This exhibition is part of ATA’s Laffer Curatorial Program, funded by a generous donation from Christine Laffer.
Erin Riley – Public/Private Moments
Susan Iverson, Curator
“Self Portrait” in Gallery 1
Erin Riley can be described as a visual reporter for her generation. She observes her world and contemporary culture through social media, gathers images from the internet and translates them into tapestries that are often tragic, provocative, and certainly disturbing. Much of her subject matter has to do with young women involved with drugs, drunkenness, and sexual encounters. She is interested in the reasons behind the behavior as much as in the actions themselves. The ideas of need, love, longing and despair are all visible in this work.
“Undressing” in Gallery 1
The gathering of Erin’s source material relies on the careless sharing of images on the internet. She can sit in the comfort of her own home or studio and gather highly personal images from people she may or may not know. This process hints at voyeurism – but if her subjects are quite literally casting images of their lives into the atmosphere – can it be labeled as voyeurism or is it simply observation? She is part of a generation who has grown up with the internet as a central part of their lives. The information sharing that happens on-line has replaced private phone calls or the face-to-face, whispered conversations between friends. The documentation of one’s life on-line as a way to validate a life is pervasive among people of all ages but potentially toxic to this age group who are going through a time of intense social investigation. Most of us have gone through stages where we have done things that we may not regret, while also being quite thankful that no real documentation of them exists to follow us through our lives. Our close friends may have some knowledge – but the world remains ignorant of our lapses of judgment. Now it seems that many young people are documenting their lives, moment by moment, and there is no filter on what is worthy of being disseminated to a broader audience. By using the resulting images of this behavior for her tapestries, Erin memorializes these actions/events and offers a compelling and heartbreaking view of partying and its often solitary aftermath. One can also wonder if the subjects think that their actions give them power and that the sharing of these images expands their sense of power and ultimately, the control they have over their own lives. In on-line reviews and blogs these images, now embedded in tapestries, are often referred to as erotic, sexual or sensual. Erin says she “mourns” for these young women and in a 2010 artist statement she wrote, “My interests in this [sexuality and sharing] stem from trying to understand the differences between myself and my two sisters who have struggled with drug and alcohol addiction” and the realization “that we all ended up with addictive traits.”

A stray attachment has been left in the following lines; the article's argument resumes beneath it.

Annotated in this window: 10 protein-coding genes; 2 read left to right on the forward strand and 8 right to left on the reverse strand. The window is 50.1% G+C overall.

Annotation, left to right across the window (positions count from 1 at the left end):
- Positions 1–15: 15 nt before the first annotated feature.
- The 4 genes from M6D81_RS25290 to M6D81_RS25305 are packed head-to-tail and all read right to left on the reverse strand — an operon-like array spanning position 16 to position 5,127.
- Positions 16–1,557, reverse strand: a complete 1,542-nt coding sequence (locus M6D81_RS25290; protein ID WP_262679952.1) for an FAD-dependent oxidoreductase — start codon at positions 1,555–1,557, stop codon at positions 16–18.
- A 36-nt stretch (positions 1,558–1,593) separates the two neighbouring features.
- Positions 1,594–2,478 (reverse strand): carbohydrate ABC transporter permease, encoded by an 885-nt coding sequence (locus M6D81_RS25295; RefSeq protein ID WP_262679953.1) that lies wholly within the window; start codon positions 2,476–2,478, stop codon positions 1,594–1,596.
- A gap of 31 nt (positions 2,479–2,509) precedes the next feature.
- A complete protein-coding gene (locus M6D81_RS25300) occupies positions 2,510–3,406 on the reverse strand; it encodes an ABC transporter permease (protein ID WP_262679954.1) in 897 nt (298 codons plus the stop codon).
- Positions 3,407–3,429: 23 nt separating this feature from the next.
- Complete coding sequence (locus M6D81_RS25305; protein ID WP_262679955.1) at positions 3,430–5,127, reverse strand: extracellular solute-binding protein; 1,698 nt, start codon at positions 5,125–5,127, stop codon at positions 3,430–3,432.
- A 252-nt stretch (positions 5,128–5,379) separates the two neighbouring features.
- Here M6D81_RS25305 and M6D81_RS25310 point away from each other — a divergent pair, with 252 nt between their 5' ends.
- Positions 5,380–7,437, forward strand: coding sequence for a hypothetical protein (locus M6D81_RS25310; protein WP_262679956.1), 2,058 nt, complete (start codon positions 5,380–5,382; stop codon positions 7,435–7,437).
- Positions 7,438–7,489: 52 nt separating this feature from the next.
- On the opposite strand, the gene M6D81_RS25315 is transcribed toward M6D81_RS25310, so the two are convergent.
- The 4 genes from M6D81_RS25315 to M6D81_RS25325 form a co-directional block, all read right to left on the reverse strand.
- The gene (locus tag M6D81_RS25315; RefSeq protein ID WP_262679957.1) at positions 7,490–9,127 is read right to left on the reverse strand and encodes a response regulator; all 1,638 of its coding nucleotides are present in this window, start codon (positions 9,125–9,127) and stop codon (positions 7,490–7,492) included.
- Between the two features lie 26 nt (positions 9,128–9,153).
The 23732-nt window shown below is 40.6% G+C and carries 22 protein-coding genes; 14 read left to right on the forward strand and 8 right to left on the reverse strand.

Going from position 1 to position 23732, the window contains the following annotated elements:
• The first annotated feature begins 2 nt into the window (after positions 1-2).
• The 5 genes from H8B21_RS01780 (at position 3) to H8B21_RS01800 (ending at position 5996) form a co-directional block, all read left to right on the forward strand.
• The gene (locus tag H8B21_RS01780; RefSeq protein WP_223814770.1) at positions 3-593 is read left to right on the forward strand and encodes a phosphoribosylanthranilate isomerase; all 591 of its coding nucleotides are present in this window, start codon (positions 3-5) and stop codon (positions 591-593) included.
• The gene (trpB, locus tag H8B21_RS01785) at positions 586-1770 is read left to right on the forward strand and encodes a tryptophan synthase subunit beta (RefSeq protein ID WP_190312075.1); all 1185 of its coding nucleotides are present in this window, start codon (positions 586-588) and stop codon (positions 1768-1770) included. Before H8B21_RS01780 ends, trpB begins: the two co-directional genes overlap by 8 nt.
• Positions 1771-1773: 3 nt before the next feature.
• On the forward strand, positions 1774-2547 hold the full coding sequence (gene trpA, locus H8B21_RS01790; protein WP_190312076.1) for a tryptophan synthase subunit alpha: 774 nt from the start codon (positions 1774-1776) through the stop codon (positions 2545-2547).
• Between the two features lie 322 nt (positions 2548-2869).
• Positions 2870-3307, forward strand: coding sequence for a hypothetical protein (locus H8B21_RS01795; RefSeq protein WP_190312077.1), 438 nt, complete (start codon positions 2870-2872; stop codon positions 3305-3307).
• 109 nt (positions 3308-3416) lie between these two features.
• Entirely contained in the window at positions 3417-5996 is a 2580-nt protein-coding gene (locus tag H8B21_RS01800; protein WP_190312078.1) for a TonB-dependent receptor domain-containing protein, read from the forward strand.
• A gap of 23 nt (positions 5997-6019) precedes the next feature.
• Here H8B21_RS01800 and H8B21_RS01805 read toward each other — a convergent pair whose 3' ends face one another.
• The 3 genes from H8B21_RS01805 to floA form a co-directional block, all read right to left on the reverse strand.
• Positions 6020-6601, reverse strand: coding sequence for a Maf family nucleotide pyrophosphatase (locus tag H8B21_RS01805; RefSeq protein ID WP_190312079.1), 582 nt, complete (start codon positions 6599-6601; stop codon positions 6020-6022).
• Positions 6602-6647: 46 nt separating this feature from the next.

In the 21st century snapshots are frequently given as much value as the time it takes to click the shutter. They are a throw-away commodity much like most of the textiles in our lives. The images are looked at once or twice and deleted while the fabrics are used and washed a few times before they are passed on or discarded. This has to do with quality and value. Cheap garments and home furnishing fabrics are ubiquitous, as are the ever present snapshots. When we add the medium of tapestry into this mix everything changes. Suddenly, with the translation into a tapestry, the images take on value – or at least a perceived value. The artist, through selection and production, has elevated the image and forever altered our perception of that original moment that was quickly and easily captured and shared.
From early pre-Columbian ceramics depicting sexual acts to contemporary paintings of women caught in a private moment – it is the artist who selects, composes and makes tangible each particular moment/action of a life. Toulouse Lautrec’s series of images from brothels seems relevant to this conversation. Lautrec by Lautrec authors, Philippe Huisman and M. G. Dortu wrote, “In high society promiscuity was common… It is doubtful whether the primary enticement (of brothels) was physical satisfaction, but it may well have been the joy of conquest untrammelled [sic] by paltry taboos, the sense of escape to unexplored worlds”. Some of Lautrec’s images are charming, some erotic and some are disquieting – leaving us feeling that we have just observed a moment that the subject would prefer us not to have seen. As in Erin’s work we have been given access to private moments – the difference is in how the images were originally found and perhaps how the subject viewed the sharing of the image. Of course every image needs to be examined within a cultural context.